Forthcoming meetings:
Monday 9 November     Venue:  Izzie's     Izzie to submit
Monday 23 November    Venue:  Annie's    Linda to submit
Monday 14 December or Thursday 17 December:  Christmas meal  (Venue to be confirmed)
Tony Gillam

Thursday, 22 October 2015

Rejection and Inspiration

On Monday 28 September we met at Rob's to discuss the latest development in his novel-in-progress The Petrified Fountain. Izzie and Tony were away on holiday and unable to attend.

Linda reported that the Guardian Master Class 'How to find a literary agent', hosted by the literary agent Juliet Mushens and Jessie Burton (author of The Miniaturist), had been worth every penny of the fee and the return train fare to London. Among the useful tips she gleaned was that a submission to a literary agent should be 90 per cent about the book and 10 per cent about the author; that the synopsis is a technical document limited to a formal summary of the manuscript's content and that the introductory letter is the place for the promotional 'elevator pitch'; and that authors shouldn't be disappointed that the name at the bottom of a standard rejection slip isn't that of the editor you sent it to: readers appointed by agents and publishers are extremely well qualified and know exactly what they are doing.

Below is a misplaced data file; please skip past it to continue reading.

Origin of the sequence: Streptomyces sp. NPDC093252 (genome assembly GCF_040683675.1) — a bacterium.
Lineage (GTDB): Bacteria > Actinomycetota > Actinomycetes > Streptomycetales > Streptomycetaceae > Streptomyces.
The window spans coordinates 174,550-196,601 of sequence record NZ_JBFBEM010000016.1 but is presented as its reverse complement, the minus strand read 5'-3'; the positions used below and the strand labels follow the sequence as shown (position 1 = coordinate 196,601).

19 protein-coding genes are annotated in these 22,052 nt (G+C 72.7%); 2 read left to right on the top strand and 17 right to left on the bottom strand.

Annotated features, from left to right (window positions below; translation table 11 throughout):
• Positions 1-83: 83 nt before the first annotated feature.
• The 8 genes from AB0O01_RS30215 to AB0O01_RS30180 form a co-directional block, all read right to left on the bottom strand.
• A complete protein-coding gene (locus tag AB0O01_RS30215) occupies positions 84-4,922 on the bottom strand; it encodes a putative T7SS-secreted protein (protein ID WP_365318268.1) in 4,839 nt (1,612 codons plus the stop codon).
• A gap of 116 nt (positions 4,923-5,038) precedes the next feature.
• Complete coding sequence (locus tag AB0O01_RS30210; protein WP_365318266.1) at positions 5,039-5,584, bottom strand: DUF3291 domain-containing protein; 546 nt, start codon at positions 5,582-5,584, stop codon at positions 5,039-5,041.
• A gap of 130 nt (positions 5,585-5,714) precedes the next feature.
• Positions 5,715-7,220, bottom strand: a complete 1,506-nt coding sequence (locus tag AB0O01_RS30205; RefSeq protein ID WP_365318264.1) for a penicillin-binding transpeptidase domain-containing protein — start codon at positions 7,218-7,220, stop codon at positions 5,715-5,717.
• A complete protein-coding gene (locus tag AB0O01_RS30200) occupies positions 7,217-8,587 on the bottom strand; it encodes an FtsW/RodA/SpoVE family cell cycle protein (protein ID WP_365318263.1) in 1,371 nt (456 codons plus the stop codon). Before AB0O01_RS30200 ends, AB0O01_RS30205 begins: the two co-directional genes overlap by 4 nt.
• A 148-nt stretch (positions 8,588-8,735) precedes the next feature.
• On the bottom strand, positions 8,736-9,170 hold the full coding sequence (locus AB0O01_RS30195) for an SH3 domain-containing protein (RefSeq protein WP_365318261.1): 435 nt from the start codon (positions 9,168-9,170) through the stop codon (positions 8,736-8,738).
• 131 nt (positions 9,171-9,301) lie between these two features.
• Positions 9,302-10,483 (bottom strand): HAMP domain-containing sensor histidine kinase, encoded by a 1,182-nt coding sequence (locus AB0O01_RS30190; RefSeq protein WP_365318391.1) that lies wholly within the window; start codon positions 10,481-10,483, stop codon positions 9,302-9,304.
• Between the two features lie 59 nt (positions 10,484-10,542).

Hmmm. A quick Google search reveals that

Agatha Christie (book sales in excess of $ 2 billion) suffered five years of continual rejection;

J.K. Rowling's agent received 12 rejections from publishers for Harry Potter and the Philosopher's Stone (I assume that J.K. Rowling would have previously received several rejections from agents)

C.S. Lewis suffered years of rejections for his Chronicles of Narnia (over 100 million copies sold);

The Tale of Peter Rabbit (sales of 45 million) received so many rejections that Beatrix Potter self-published 250 copies;

Gone with the Wind received 38 rejections from publishers before going on to sell in excess of 30 million copies;

Zen and the Art of Motorcycle Maintenance is in The Guiness Book of Records for receiving 121 rejections - more than any other best seller.

There are umpteen more examples of spectacularly poor judgement by literary agents and publishers listed on but the following is my favourite:

'To prove how hard it is for new writers to break in, Jerzy Kosinski uses a pen name to submit his best seller Steps to 13 literary agents and 14 publishers. All of them reject it, including Random House, who had published it.' 

Jerzy Kosinski's experiment seems to confirm the worst of our fears: that for many agents and publishers what you write matters a great deal less than who you are, in which case we unknowns might as well give up. The lesson to be drawn from the examples listed on, is that the authors never gave up. Never stop believing in your talent (despite the advice of the 'experts') and above all, persevere. It only takes one person to see what all the others have missed.